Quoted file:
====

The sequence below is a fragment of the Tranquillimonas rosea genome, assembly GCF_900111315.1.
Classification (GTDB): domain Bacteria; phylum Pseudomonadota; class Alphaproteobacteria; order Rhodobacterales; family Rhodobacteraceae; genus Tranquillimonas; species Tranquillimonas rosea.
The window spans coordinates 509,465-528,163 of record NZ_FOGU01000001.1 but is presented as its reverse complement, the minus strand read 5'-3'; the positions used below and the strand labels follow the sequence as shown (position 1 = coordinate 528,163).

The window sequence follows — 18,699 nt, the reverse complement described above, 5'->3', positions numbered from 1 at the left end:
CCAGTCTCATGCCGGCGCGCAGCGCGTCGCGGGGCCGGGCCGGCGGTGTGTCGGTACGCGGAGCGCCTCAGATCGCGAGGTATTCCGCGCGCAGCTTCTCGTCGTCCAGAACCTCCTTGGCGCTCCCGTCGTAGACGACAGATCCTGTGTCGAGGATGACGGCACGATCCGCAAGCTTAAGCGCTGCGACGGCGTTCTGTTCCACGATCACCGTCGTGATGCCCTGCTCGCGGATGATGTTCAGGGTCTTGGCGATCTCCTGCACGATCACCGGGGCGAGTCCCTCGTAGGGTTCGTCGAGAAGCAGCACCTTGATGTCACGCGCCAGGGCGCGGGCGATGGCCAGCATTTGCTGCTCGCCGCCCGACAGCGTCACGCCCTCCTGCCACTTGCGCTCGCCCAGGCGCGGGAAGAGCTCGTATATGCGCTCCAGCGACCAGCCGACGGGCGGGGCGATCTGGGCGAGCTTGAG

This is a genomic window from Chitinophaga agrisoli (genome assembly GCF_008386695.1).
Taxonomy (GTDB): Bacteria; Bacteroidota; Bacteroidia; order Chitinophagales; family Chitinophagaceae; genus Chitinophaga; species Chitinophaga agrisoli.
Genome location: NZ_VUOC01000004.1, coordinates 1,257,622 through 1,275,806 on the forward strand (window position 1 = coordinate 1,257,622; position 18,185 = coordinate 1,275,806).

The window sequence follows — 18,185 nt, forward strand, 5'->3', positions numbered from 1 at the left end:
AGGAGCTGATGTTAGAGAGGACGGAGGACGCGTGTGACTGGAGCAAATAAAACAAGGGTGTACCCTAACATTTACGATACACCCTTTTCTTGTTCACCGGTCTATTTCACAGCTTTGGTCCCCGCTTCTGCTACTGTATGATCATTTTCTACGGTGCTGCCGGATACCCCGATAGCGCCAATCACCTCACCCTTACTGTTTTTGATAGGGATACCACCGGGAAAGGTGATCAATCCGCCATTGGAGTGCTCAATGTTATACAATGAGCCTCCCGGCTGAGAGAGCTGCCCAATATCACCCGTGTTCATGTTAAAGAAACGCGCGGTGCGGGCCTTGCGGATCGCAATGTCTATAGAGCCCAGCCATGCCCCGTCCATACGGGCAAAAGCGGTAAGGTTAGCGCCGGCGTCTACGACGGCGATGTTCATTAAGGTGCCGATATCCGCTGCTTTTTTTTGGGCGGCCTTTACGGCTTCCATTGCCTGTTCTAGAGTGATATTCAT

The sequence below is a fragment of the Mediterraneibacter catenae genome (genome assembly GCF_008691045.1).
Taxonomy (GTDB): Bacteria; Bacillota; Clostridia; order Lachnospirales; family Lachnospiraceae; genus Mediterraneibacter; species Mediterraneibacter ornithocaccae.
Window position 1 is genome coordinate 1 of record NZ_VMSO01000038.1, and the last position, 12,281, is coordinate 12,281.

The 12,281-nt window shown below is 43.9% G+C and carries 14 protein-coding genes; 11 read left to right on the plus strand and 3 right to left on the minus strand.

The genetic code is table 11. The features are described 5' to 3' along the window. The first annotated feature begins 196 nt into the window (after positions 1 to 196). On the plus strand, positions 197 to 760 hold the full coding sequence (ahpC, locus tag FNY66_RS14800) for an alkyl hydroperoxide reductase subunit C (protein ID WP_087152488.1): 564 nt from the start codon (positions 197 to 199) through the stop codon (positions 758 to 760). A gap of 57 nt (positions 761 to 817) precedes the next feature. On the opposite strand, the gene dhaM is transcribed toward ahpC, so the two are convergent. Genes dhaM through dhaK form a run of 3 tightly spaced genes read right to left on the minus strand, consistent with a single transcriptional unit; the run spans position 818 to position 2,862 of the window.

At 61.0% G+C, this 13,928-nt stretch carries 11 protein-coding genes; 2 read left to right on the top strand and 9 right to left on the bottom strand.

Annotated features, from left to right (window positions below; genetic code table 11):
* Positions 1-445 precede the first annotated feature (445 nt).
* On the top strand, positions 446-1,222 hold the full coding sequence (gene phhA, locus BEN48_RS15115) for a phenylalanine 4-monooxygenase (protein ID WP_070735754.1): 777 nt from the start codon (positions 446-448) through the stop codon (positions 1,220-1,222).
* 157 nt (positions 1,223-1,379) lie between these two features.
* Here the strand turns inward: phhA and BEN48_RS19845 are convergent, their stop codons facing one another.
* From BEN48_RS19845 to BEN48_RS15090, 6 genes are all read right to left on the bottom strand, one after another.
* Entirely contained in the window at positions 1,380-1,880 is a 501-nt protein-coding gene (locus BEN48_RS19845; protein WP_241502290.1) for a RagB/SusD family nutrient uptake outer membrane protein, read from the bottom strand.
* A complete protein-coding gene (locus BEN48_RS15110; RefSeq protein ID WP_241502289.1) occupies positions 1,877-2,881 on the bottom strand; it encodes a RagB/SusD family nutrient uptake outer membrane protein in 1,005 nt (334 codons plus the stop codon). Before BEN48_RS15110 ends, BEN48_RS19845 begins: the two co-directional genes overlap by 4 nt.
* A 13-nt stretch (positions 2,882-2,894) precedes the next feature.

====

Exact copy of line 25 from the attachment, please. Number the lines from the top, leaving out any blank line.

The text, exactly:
* A 13-nt stretch (positions 2,882-2,894) precedes the next feature.